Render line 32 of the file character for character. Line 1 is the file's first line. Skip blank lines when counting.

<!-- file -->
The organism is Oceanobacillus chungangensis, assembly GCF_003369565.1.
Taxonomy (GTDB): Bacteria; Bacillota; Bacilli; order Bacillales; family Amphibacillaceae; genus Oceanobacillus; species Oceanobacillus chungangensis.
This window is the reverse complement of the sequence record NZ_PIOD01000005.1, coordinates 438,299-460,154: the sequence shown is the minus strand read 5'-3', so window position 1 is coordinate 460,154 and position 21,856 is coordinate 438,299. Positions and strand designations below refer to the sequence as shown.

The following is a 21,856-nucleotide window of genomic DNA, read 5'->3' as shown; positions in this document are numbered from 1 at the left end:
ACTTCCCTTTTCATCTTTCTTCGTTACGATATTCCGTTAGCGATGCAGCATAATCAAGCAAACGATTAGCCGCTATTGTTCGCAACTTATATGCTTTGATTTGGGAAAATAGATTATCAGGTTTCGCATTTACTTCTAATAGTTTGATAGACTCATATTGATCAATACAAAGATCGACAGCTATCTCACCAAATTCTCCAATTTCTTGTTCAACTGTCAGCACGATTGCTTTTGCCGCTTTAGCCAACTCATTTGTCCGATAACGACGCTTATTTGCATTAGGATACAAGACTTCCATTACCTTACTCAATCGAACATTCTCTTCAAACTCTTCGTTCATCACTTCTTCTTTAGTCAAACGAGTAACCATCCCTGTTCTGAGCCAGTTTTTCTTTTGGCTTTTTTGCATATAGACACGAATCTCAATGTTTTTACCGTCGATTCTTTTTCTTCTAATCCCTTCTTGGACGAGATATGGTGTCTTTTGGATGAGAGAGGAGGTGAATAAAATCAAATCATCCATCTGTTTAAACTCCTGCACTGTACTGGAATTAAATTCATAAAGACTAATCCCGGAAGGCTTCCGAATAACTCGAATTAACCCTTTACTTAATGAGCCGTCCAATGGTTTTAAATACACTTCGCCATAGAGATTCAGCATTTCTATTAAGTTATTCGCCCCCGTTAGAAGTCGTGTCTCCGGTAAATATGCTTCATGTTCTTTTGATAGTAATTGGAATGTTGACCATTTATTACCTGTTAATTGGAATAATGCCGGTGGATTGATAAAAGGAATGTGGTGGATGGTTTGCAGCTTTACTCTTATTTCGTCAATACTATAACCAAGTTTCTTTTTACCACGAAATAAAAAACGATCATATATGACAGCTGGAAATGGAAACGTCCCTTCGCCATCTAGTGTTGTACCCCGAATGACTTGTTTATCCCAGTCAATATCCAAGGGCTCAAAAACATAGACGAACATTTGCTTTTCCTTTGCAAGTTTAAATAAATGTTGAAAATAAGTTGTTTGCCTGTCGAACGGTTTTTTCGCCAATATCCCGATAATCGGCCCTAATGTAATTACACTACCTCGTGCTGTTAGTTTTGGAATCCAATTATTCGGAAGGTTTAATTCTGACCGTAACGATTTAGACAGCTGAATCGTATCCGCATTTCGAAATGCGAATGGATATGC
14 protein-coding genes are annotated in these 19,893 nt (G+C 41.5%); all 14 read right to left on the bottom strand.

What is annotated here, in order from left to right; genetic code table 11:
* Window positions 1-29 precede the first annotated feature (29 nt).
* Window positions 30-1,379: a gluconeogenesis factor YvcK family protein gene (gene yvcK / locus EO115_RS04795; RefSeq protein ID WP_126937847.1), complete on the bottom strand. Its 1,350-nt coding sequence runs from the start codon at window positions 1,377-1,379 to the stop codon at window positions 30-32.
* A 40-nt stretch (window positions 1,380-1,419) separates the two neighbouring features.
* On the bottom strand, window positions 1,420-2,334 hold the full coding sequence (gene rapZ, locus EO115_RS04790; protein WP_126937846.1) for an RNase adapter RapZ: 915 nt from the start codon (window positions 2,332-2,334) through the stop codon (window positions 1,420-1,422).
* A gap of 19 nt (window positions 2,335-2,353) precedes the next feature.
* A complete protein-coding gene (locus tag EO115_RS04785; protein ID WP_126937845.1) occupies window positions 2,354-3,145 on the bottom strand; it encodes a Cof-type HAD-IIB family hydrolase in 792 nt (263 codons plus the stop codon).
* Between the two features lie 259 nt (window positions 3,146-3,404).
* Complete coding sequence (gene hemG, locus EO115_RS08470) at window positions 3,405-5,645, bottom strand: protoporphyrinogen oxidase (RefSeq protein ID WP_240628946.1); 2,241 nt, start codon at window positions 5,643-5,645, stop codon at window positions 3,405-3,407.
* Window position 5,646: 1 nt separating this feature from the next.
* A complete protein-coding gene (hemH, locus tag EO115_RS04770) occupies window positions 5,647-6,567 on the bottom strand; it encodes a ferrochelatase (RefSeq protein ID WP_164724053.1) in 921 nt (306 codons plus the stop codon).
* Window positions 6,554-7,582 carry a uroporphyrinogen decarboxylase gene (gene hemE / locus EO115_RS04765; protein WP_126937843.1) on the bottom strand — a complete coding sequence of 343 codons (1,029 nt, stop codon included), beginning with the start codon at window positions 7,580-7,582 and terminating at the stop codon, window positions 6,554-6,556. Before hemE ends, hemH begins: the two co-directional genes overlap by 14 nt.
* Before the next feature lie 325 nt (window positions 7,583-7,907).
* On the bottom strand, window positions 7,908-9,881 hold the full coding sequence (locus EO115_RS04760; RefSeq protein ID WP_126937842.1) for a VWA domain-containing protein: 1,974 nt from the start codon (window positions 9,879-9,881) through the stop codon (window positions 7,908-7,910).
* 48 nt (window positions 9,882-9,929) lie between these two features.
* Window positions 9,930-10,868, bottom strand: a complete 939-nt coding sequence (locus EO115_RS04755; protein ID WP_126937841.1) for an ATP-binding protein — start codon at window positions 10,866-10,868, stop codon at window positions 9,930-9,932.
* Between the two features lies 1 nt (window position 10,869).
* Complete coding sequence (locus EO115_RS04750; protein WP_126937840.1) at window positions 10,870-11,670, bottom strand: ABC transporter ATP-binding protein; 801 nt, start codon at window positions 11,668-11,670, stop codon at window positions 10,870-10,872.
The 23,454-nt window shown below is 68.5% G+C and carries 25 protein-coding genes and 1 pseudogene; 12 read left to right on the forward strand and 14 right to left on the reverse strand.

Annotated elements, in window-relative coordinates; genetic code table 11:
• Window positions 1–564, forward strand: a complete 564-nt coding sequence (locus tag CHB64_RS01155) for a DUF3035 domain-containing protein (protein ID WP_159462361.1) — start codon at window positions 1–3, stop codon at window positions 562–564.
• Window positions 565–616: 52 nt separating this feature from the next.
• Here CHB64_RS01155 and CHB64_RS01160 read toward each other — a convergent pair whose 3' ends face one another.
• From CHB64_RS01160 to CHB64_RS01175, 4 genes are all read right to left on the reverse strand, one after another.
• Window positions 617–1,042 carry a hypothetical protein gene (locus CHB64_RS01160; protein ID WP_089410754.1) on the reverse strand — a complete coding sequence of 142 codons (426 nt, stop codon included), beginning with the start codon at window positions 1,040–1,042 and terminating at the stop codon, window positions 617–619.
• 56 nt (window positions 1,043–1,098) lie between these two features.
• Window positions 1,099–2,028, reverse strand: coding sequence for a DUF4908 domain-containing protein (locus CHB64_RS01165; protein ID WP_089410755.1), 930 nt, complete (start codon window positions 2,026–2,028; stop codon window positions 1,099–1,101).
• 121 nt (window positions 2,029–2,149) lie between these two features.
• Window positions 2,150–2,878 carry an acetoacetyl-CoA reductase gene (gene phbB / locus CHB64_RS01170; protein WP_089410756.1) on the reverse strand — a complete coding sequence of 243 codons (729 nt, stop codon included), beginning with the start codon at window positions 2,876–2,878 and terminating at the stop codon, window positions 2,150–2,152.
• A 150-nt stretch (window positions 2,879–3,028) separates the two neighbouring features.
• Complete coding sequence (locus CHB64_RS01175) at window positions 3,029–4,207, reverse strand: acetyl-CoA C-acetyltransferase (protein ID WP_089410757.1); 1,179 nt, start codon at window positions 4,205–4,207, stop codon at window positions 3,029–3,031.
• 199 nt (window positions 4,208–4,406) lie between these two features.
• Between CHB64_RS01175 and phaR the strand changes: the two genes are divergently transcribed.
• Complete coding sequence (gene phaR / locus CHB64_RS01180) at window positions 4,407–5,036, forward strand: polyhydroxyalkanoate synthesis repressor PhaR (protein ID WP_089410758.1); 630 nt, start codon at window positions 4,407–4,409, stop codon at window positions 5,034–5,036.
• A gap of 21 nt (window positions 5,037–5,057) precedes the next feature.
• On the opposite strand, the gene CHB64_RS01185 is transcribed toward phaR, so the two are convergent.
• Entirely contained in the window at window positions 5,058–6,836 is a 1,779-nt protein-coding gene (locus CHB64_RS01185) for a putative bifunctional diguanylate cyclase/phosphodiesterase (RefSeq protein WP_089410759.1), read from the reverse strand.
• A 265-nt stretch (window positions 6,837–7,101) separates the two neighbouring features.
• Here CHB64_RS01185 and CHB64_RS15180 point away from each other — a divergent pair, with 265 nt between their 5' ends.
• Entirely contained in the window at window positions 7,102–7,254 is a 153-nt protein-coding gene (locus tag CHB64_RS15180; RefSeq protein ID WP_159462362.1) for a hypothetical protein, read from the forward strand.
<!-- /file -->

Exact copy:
• 56 nt (window positions 1,043–1,098) lie between these two features.